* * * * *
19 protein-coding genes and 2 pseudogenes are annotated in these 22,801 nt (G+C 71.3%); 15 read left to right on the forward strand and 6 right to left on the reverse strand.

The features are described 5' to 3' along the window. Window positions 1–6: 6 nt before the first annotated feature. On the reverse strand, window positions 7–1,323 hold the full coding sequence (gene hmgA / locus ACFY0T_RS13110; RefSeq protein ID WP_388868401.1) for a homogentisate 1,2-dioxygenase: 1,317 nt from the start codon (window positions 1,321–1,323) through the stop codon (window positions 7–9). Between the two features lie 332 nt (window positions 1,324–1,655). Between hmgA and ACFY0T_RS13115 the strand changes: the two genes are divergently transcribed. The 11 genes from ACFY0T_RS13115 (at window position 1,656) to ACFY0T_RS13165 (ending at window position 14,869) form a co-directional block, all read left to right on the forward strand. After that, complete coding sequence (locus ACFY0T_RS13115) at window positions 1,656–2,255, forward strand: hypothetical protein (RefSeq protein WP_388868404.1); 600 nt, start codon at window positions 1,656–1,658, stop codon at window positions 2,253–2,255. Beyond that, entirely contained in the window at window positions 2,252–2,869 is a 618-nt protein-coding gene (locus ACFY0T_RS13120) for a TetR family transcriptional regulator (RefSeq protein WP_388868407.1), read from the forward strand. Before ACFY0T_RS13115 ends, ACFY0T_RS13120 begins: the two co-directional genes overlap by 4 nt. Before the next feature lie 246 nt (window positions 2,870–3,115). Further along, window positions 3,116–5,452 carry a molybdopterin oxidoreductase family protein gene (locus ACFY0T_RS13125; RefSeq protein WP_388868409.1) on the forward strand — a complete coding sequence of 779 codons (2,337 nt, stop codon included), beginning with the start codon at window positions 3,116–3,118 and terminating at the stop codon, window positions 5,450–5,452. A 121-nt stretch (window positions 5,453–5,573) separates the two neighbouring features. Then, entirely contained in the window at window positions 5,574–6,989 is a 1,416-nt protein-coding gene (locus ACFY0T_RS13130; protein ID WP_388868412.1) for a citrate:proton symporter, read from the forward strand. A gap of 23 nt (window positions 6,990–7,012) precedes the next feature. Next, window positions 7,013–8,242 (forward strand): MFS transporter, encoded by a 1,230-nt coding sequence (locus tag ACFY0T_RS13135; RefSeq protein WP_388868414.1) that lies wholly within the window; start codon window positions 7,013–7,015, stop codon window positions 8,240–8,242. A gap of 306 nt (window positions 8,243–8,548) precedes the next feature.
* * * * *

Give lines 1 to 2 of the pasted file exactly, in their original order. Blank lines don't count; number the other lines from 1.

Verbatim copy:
19 protein-coding genes and 2 pseudogenes are annotated in these 22,801 nt (G+C 71.3%); 15 read left to right on the forward strand and 6 right to left on the reverse strand.

The features are described 5' to 3' along the window. Window positions 1–6: 6 nt before the first annotated feature. On the reverse strand, window positions 7–1,323 hold the full coding sequence (gene hmgA / locus ACFY0T_RS13110; RefSeq protein ID WP_388868401.1) for a homogentisate 1,2-dioxygenase: 1,317 nt from the start codon (window positions 1,321–1,323) through the stop codon (window positions 7–9). Between the two features lie 332 nt (window positions 1,324–1,655). Between hmgA and ACFY0T_RS13115 the strand changes: the two genes are divergently transcribed. The 11 genes from ACFY0T_RS13115 (at window position 1,656) to ACFY0T_RS13165 (ending at window position 14,869) form a co-directional block, all read left to right on the forward strand. After that, complete coding sequence (locus ACFY0T_RS13115) at window positions 1,656–2,255, forward strand: hypothetical protein (RefSeq protein WP_388868404.1); 600 nt, start codon at window positions 1,656–1,658, stop codon at window positions 2,253–2,255. Beyond that, entirely contained in the window at window positions 2,252–2,869 is a 618-nt protein-coding gene (locus ACFY0T_RS13120) for a TetR family transcriptional regulator (RefSeq protein WP_388868407.1), read from the forward strand. Before ACFY0T_RS13115 ends, ACFY0T_RS13120 begins: the two co-directional genes overlap by 4 nt. Before the next feature lie 246 nt (window positions 2,870–3,115). Further along, window positions 3,116–5,452 carry a molybdopterin oxidoreductase family protein gene (locus ACFY0T_RS13125; RefSeq protein WP_388868409.1) on the forward strand — a complete coding sequence of 779 codons (2,337 nt, stop codon included), beginning with the start codon at window positions 3,116–3,118 and terminating at the stop codon, window positions 5,450–5,452. A 121-nt stretch (window positions 5,453–5,573) separates the two neighbouring features. Then, entirely contained in the window at window positions 5,574–6,989 is a 1,416-nt protein-coding gene (locus ACFY0T_RS13130; protein ID WP_388868412.1) for a citrate:proton symporter, read from the forward strand. A gap of 23 nt (window positions 6,990–7,012) precedes the next feature. Next, window positions 7,013–8,242 (forward strand): MFS transporter, encoded by a 1,230-nt coding sequence (locus tag ACFY0T_RS13135; RefSeq protein WP_388868414.1) that lies wholly within the window; start codon window positions 7,013–7,015, stop codon window positions 8,240–8,242. A gap of 306 nt (window positions 8,243–8,548) precedes the next feature.